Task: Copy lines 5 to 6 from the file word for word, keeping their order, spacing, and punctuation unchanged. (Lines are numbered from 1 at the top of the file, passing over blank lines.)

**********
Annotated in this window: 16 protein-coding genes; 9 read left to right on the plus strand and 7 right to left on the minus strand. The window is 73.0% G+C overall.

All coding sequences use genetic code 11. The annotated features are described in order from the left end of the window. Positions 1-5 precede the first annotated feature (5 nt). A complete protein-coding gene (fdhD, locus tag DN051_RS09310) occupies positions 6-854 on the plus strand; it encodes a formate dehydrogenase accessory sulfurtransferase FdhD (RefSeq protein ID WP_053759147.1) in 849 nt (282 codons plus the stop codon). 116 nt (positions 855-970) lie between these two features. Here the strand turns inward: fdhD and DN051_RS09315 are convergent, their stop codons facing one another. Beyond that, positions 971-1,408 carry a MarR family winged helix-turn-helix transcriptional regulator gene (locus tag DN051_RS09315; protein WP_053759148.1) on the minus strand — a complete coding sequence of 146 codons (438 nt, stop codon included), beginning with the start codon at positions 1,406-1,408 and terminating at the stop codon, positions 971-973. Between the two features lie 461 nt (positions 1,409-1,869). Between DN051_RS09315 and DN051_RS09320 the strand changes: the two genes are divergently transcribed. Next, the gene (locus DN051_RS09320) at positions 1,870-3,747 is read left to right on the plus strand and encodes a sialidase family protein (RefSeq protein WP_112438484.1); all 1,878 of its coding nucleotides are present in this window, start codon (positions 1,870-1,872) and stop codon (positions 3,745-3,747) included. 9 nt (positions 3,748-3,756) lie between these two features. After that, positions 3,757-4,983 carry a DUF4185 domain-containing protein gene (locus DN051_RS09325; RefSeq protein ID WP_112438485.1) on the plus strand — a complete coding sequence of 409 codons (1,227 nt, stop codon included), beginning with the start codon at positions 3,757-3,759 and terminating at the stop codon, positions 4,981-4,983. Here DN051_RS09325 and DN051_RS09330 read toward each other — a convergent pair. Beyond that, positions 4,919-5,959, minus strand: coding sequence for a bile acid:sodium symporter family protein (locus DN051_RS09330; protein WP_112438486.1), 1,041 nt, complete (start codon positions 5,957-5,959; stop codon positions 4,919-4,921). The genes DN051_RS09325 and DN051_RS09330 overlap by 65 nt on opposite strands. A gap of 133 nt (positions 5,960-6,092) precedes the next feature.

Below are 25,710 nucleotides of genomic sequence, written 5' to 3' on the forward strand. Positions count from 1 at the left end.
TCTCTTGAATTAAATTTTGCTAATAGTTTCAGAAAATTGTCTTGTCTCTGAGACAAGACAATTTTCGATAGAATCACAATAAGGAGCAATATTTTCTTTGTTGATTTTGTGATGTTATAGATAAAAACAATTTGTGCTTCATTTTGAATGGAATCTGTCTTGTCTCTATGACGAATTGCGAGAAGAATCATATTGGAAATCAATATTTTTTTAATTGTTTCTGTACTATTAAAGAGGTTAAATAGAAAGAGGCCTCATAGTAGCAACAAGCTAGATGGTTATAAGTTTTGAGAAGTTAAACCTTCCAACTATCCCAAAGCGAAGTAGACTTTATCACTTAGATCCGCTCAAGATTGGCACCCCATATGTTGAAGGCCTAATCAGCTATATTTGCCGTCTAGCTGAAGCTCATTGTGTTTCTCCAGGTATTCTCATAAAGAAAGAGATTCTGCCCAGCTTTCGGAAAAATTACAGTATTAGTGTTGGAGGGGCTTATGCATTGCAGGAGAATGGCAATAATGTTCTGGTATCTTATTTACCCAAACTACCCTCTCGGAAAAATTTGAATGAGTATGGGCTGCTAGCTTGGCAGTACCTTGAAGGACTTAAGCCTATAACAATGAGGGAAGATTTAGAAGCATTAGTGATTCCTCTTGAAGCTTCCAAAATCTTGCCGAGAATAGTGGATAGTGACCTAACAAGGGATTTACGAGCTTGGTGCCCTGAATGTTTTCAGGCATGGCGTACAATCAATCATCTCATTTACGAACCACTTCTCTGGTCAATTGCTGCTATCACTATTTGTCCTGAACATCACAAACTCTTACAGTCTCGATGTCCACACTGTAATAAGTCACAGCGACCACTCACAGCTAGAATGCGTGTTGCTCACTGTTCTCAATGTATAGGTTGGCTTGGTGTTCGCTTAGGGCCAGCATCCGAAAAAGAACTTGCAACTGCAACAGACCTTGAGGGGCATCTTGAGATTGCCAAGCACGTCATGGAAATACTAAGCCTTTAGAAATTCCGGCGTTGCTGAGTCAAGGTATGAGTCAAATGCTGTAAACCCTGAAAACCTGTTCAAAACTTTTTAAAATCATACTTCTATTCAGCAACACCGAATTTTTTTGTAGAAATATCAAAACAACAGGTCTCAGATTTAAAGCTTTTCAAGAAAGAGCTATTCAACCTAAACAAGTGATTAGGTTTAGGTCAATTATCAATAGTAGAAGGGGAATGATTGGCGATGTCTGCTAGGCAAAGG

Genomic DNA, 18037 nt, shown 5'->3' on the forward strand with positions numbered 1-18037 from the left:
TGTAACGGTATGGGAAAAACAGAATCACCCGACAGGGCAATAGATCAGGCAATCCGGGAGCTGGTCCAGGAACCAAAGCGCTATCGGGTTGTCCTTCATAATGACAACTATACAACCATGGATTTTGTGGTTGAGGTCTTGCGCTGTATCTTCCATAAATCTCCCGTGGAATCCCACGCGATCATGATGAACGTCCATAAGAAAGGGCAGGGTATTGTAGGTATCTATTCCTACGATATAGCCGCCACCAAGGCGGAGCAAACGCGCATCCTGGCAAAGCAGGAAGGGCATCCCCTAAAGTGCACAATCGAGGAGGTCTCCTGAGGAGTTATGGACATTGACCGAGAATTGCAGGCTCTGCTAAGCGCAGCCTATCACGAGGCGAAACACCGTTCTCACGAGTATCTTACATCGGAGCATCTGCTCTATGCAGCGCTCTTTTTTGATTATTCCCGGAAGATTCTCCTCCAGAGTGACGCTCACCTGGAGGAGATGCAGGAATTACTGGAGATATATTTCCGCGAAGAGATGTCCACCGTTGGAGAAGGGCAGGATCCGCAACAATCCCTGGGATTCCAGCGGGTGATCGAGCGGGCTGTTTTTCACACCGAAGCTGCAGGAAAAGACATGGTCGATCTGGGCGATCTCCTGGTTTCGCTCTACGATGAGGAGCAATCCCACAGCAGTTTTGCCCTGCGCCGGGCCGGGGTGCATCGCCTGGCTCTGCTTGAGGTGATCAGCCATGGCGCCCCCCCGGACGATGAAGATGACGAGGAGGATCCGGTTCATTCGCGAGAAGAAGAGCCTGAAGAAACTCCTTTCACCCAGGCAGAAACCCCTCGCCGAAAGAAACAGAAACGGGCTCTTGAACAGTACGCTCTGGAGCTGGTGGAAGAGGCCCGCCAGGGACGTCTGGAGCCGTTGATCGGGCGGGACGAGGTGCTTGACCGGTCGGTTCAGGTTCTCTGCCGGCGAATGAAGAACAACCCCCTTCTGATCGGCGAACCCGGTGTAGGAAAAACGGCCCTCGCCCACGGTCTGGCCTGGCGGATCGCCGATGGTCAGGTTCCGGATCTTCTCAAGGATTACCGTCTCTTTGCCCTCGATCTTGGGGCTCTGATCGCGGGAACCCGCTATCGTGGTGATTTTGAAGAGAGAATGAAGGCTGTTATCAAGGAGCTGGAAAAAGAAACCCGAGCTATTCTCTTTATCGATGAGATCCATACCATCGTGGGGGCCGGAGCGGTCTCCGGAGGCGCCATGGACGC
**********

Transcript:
Genomic DNA, 18037 nt, shown 5'->3' on the forward strand with positions numbered 1-18037 from the left:
TGTAACGGTATGGGAAAAACAGAATCACCCGACAGGGCAATAGATCAGGCAATCCGGGAGCTGGTCCAGGAACCAAAGCGCTATCGGGTTGTCCTTCATAATGACAACTATACAACCATGGATTTTGTGGTTGAGGTCTTGCGCTGTATCTTCCATAAATCTCCCGTGGAATCCCACGCGATCATGATGAACGTCCATAAGAAAGGGCAGGGTATTGTAGGTATCTATTCCTACGATATAGCCGCCACCAAGGCGGAGCAAACGCGCATCCTGGCAAAGCAGGAAGGGCATCCCCTAAAGTGCACAATCGAGGAGGTCTCCTGAGGAGTTATGGACATTGACCGAGAATTGCAGGCTCTGCTAAGCGCAGCCTATCACGAGGCGAAACACCGTTCTCACGAGTATCTTACATCGGAGCATCTGCTCTATGCAGCGCTCTTTTTTGATTATTCCCGGAAGATTCTCCTCCAGAGTGACGCTCACCTGGAGGAGATGCAGGAATTACTGGAGATATATTTCCGCGAAGAGATGTCCACCGTTGGAGAAGGGCAGGATCCGCAACAATCCCTGGGATTCCAGCGGGTGATCGAGCGGGCTGTTTTTCACACCGAAGCTGCAGGAAAAGACATGGTCGATCTGGGCGATCTCCTGGTTTCGCTCTACGATGAGGAGCAATCCCACAGCAGTTTTGCCCTGCGCCGGGCCGGGGTGCATCGCCTGGCTCTGCTTGAGGTGATCAGCCATGGCGCCCCCCCGGACGATGAAGATGACGAGGAGGATCCGGTTCATTCGCGAGAAGAAGAGCCTGAAGAAACTCCTTTCACCCAGGCAGAAACCCCTCGCCGAAAGAAACAGAAACGGGCTCTTGAACAGTACGCTCTGGAGCTGGTGGAAGAGGCCCGCCAGGGACGTCTGGAGCCGTTGATCGGGCGGGACGAGGTGCTTGACCGGTCGGTTCAGGTTCTCTGCCGGCGAATGAAGAACAACCCCCTTCTGATCGGCGAACCCGGTGTAGGAAAAACGGCCCTCGCCCACGGTCTGGCCTGGCGGATCGCCGATGGTCAGGTTCCGGATCTTCTCAAGGATTACCGTCTCTTTGCCCTCGATCTTGGGGCTCTGATCGCGGGAACCCGCTATCGTGGTGATTTTGAAGAGAGAATGAAGGCTGTTATCAAGGAGCTGGAAAAAGAAACCCGAGCTATTCTCTTTATCGATGAGATCCATACCATCGTGGGGGCCGGAGCGGTCTCCGGAGGCGCCATGGACGC